Today, I'm retired from teaching and use a pair of bi-amped VMPS RM40s loudspeakers for my listening. In addition to writing the Classical Candor blog, I served as the Movie Review Editor for the Web site Movie Metropolis (formerly DVDTown) from 1997-2013. Music and movies. Life couldn't be better.
Karl W. Nehring, Contributing Reviewer
For more than 20 years I was the editor ofThe $ensible Soundmagazine and a regular contributor to its classical review pages. I would not presume to present myself as some sort of expert on music, but I have a deep love for and appreciation of many types of music, "classical" especially, and have listened to thousands of recordings over the years, many of which still line the walls of my listening room (and occasionally spill onto the furniture and floor, much to the chagrin of my long-suffering wife). I have always taken the approach as a reviewer that what I am trying to do is simply to point out to readers that I have come across a recording that I have found of interest, a recording that I think they might appreciate my having pointed out to them. I suppose that sounds a bit simple-minded, but I know I appreciate reading reviews by others that do the same for me -- point out recordings that I think I might enjoy.
For readers who might be wondering about what kind of system I am using to do my listening, I should probably point out that I do a LOT of music listening and employ a variety of means to do so in a variety of environments, as I would imagine many music lovers also do. Starting at the more grandiose end of the scale, the system in which I do my most serious listening comprises an Onkyo C-7030 CD player, Legacy Audio StreamLine preamplifier, Legacy Audio PowerBloc2 amplifier, and a pair of Legacy Audio Focus SE speakers augmented by a Legacy Point One subwoofer. I also do a lot of listening while driving in my 2016 Acura RDX with its nice-sounding ELS Studio sound system through which I play CDs (the ones I especially like I rip to the Acura's hard drive so that I can listen to them whenever I want) or stream music through the system using my LG G7 ThinQ cell phone, which features surprisingly sophisticated audio circuitry. For more casual listening at home when I am not in my listening room, I often stream music through the phone into a Vizio soundbar system that has remarkably nice sound for such a diminutive physical presence. And finally, at the least grandiose end of the scale, I have an Ultimate Ears Wonderboom Bluetooth speaker for those occasions where I am somewhere by myself without a sound system but in desperate need of a musical fix. I just can't imagine life without music and I am humbly grateful for the technology that enables us to enjoy it in so many wonderful ways.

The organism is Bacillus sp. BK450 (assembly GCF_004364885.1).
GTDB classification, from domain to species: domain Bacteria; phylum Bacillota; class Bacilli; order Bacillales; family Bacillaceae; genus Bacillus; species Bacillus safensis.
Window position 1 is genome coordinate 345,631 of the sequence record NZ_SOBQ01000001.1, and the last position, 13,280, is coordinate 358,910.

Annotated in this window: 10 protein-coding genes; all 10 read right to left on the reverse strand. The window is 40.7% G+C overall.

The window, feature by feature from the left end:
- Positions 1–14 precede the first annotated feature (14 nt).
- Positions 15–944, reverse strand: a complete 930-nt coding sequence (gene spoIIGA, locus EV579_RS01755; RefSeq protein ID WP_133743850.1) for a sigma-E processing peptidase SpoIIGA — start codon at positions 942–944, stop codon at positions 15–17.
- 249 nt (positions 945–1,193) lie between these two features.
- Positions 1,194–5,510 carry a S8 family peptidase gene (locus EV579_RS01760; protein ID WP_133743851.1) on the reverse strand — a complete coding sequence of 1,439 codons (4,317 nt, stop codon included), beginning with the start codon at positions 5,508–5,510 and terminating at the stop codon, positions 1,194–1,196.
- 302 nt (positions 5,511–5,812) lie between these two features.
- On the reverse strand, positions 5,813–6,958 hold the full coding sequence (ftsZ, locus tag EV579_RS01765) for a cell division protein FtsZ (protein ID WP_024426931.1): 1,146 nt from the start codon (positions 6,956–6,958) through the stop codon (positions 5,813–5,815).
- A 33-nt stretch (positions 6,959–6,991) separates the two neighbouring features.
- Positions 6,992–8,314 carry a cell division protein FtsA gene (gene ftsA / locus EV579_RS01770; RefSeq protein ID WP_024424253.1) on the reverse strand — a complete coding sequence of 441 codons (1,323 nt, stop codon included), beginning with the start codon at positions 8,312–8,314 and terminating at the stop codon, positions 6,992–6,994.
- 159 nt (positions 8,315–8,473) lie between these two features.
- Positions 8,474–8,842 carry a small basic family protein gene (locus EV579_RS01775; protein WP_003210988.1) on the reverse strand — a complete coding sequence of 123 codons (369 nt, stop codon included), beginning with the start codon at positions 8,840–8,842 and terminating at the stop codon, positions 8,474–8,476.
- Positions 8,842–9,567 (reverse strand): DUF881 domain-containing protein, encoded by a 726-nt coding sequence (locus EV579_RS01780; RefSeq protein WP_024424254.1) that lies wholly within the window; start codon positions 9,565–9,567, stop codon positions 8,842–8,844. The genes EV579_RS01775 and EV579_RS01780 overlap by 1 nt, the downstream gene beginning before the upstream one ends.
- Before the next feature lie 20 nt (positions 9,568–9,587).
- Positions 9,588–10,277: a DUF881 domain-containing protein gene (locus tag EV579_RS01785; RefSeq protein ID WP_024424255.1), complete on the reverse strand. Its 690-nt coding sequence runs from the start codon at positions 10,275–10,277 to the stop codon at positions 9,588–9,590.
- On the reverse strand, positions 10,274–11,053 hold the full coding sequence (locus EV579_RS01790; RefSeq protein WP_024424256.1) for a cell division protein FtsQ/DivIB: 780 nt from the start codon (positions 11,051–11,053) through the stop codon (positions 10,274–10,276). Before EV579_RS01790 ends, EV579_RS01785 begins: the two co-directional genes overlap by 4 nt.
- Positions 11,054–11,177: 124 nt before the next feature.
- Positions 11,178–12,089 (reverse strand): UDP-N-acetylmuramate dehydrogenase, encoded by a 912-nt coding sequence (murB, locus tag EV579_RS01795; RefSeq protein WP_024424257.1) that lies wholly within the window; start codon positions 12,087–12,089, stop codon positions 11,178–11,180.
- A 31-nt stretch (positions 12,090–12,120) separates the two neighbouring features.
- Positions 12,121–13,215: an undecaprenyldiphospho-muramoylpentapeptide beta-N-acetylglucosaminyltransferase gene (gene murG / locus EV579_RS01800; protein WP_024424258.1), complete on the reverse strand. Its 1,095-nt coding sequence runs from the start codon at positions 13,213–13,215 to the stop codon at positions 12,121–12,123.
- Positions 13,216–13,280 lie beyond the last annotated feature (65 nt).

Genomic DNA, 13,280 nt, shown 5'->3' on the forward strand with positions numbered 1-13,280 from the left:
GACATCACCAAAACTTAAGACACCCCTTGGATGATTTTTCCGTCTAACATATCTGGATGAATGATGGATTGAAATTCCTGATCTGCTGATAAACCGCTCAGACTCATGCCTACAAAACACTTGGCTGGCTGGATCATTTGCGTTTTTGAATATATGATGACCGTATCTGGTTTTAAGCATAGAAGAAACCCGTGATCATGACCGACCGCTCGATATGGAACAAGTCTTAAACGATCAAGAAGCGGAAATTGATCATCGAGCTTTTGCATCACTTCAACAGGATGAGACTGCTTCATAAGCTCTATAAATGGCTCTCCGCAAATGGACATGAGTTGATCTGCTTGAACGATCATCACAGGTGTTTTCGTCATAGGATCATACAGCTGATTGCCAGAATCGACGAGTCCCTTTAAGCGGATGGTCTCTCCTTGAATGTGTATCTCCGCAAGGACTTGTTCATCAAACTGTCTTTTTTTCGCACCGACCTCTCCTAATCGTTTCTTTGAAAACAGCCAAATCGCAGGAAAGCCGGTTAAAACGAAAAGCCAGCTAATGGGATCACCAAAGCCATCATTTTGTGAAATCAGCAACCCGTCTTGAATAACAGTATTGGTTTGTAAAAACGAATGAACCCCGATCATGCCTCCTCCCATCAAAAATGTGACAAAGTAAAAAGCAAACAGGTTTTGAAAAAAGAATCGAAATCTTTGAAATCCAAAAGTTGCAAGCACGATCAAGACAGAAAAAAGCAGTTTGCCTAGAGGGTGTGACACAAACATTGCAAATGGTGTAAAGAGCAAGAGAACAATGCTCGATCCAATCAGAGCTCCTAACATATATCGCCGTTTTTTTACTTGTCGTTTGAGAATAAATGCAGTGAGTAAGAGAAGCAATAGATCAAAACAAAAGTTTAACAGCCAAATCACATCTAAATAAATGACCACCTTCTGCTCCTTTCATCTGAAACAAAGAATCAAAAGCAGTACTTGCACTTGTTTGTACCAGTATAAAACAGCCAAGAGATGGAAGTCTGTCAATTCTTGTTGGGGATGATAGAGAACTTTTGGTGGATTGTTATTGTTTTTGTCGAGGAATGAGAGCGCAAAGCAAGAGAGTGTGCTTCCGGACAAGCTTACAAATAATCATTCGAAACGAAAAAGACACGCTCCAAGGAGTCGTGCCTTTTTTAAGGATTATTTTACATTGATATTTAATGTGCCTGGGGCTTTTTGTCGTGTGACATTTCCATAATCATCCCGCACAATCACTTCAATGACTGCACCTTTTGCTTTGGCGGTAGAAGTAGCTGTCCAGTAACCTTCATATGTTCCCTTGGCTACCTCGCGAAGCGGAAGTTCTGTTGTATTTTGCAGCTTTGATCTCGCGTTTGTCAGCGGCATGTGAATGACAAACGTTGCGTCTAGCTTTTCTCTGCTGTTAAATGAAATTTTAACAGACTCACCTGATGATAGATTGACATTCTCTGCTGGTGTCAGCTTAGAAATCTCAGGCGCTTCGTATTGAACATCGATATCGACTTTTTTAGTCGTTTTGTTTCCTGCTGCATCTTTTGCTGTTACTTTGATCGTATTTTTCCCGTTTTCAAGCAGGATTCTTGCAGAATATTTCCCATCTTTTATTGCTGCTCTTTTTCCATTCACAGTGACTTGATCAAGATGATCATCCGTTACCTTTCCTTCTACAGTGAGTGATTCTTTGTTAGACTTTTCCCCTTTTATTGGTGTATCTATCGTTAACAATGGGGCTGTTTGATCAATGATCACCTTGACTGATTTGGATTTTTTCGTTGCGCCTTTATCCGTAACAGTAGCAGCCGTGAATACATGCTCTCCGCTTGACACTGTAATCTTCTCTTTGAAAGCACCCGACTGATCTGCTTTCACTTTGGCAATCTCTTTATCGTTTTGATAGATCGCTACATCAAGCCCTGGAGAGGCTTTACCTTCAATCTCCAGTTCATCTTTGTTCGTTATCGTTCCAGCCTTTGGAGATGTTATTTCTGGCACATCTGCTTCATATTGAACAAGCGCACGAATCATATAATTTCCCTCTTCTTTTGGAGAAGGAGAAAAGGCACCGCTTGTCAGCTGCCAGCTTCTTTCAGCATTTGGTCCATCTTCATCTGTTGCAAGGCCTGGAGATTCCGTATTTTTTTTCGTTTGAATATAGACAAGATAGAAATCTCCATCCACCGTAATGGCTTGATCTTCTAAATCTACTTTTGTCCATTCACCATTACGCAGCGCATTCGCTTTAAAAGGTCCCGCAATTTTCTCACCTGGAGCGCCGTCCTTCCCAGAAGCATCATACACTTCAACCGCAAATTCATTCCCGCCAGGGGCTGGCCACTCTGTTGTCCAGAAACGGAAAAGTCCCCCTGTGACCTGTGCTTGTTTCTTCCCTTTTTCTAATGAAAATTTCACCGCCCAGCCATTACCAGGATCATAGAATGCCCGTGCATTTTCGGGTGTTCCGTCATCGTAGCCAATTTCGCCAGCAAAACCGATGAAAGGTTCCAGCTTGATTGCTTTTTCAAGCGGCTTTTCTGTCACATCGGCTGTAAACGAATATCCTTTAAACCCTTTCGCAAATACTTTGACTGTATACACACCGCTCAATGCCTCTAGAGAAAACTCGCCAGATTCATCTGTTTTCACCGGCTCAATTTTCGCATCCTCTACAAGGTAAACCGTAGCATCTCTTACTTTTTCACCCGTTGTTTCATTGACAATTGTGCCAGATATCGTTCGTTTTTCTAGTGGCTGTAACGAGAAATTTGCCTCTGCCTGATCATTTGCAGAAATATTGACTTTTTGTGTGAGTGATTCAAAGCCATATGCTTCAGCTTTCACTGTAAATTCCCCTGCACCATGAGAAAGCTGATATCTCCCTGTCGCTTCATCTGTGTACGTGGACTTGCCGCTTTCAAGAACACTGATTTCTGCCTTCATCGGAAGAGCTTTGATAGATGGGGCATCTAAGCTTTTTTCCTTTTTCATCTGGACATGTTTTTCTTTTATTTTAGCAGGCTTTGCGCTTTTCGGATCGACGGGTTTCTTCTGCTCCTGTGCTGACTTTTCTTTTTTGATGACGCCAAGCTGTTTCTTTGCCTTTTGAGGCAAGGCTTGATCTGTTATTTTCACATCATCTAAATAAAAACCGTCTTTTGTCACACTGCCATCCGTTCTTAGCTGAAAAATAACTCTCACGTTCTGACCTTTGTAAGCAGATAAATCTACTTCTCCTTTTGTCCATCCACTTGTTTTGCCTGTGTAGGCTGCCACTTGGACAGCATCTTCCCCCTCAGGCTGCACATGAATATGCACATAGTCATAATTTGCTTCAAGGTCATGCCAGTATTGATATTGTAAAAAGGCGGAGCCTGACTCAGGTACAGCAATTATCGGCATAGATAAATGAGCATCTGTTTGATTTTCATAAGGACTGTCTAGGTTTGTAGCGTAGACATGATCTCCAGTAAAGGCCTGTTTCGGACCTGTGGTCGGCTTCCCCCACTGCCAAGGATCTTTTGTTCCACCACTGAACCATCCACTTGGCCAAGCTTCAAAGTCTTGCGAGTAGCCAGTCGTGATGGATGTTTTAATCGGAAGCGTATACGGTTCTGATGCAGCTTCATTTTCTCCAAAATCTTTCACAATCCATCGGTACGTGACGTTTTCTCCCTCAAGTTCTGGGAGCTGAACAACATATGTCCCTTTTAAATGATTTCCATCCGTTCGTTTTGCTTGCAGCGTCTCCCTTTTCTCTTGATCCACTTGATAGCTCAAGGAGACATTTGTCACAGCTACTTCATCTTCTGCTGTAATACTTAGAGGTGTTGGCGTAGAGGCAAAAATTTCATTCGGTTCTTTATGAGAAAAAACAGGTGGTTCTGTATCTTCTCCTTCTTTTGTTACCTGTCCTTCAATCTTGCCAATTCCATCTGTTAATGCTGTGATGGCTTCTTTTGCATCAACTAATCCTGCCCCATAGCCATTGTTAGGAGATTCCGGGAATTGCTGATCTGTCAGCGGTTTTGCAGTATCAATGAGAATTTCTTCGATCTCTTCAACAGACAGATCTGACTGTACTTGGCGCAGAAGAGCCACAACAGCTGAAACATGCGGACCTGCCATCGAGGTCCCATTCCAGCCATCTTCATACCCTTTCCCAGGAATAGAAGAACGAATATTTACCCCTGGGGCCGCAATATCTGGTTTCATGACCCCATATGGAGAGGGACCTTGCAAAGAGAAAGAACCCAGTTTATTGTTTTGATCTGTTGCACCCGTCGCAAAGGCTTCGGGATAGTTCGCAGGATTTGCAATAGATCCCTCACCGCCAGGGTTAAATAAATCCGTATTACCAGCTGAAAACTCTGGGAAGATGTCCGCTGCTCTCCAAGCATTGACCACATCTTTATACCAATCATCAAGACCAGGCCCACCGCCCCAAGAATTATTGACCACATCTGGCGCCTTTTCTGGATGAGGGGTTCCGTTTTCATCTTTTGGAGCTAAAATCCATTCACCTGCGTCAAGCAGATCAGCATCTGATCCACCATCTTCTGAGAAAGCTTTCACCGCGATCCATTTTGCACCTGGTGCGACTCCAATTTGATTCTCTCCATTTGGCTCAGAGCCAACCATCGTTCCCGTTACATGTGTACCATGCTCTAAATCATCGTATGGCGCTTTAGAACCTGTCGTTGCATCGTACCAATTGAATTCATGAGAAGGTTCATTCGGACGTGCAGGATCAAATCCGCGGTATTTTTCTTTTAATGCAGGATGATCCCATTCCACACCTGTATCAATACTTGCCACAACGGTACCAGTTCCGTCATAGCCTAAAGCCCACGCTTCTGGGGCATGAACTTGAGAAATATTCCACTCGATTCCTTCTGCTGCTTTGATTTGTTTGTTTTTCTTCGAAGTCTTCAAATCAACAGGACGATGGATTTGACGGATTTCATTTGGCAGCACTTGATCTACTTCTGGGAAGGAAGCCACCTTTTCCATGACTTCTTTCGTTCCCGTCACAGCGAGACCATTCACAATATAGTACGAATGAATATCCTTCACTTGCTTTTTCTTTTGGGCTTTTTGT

Bryan Geyer, Technical Analyst
I initially embraced classical music in 1954 when I mistuned my car radio and heard the Heifetz recording of Mendelssohn's Violin Concerto. That inspired me to board the new "hi-fi" DIY bandwagon. In 1957 I joined one of the pioneer semiconductor makers and spent the next 32 years marketing transistors and microcircuits to military contractors. Home audio DIY projects remained a personal passion until 1989 when we created our own new photography equipment company. I later (2012) revived my interest in two channel audio when we "downsized" our life and determined that mini-monitors + paired subwoofers were a great way to mate fine music with the space constraints of condo living.
Visitors that view my technical papers on this site may wonder why they appear here, rather than on a site that features audio equipment reviews. My reason is that I tried the latter, and prefer to publish for people who actually want to listen to music; not to equipment. My focus is in describing what's technically beneficial to assure that the sound of the system will accurately replicate the source input signal (i. e. exhibit high accuracy) without inordinate cost and complexity. Conversely, most of the audiophiles of today strive to achieve sound that's euphonic, i.e. be personally satisfying. In essence, audiophiles seek sound that's consistent with their desire; the music is simply a test signal.
It is the goal of Classical Candor to promote the enjoyment of classical music. Other forms of music come and go--minuets, waltzes, ragtime, blues, jazz, bebop, country-western, rock-'n'-roll, heavy metal, rap, and the rest--but classical music has been around for hundreds of years and will continue to be around for hundreds more. It's no accident that every major city in the world has one or more symphony orchestras.
When I was young, I heard it said that only intellectuals could appreciate classical music, that it required dedicated concentration to appreciate. Nonsense. I'm no intellectual, and I've always loved classical music. Anyone who's ever seen and enjoyed Disney's Fantasia or a Looney Tunes cartoon playing Rossini's William Tell Overture or Liszt's Hungarian Rhapsody No. 2 can attest to the power and joy of classical music, and that's just about everybody.
So, if Classical Candor can expand one's awareness of classical music and bring more joy to one's life, more power to it. It's done its job. --John J. Puccio